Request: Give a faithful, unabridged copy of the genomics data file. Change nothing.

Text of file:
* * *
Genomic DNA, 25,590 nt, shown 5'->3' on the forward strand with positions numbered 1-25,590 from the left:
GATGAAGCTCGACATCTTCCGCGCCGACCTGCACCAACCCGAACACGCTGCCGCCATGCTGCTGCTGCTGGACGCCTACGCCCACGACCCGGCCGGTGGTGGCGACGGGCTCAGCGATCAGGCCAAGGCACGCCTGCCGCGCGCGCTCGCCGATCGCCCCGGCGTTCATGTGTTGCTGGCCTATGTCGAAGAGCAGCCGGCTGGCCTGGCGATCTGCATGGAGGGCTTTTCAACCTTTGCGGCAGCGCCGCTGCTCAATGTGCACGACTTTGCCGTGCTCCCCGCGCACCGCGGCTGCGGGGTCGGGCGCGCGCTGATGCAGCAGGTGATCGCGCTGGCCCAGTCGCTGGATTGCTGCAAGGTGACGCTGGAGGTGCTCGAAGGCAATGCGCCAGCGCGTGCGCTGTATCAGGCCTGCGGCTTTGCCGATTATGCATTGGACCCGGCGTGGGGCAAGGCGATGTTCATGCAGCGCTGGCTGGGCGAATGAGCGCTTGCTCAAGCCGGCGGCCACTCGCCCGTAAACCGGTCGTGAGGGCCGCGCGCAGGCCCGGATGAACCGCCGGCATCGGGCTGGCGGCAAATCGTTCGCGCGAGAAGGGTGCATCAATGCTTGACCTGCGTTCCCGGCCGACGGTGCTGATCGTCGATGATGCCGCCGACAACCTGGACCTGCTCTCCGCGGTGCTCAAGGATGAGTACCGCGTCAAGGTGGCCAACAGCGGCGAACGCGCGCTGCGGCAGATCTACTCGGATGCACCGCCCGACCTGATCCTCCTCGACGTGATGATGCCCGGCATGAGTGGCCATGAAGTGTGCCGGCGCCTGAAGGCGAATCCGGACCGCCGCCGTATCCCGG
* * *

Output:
Genomic DNA, 25,590 nt, shown 5'->3' on the forward strand with positions numbered 1-25,590 from the left:
GATGAAGCTCGACATCTTCCGCGCCGACCTGCACCAACCCGAACACGCTGCCGCCATGCTGCTGCTGCTGGACGCCTACGCCCACGACCCGGCCGGTGGTGGCGACGGGCTCAGCGATCAGGCCAAGGCACGCCTGCCGCGCGCGCTCGCCGATCGCCCCGGCGTTCATGTGTTGCTGGCCTATGTCGAAGAGCAGCCGGCTGGCCTGGCGATCTGCATGGAGGGCTTTTCAACCTTTGCGGCAGCGCCGCTGCTCAATGTGCACGACTTTGCCGTGCTCCCCGCGCACCGCGGCTGCGGGGTCGGGCGCGCGCTGATGCAGCAGGTGATCGCGCTGGCCCAGTCGCTGGATTGCTGCAAGGTGACGCTGGAGGTGCTCGAAGGCAATGCGCCAGCGCGTGCGCTGTATCAGGCCTGCGGCTTTGCCGATTATGCATTGGACCCGGCGTGGGGCAAGGCGATGTTCATGCAGCGCTGGCTGGGCGAATGAGCGCTTGCTCAAGCCGGCGGCCACTCGCCCGTAAACCGGTCGTGAGGGCCGCGCGCAGGCCCGGATGAACCGCCGGCATCGGGCTGGCGGCAAATCGTTCGCGCGAGAAGGGTGCATCAATGCTTGACCTGCGTTCCCGGCCGACGGTGCTGATCGTCGATGATGCCGCCGACAACCTGGACCTGCTCTCCGCGGTGCTCAAGGATGAGTACCGCGTCAAGGTGGCCAACAGCGGCGAACGCGCGCTGCGGCAGATCTACTCGGATGCACCGCCCGACCTGATCCTCCTCGACGTGATGATGCCCGGCATGAGTGGCCATGAAGTGTGCCGGCGCCTGAAGGCGAATCCGGACCGCCGCCGTATCCCGG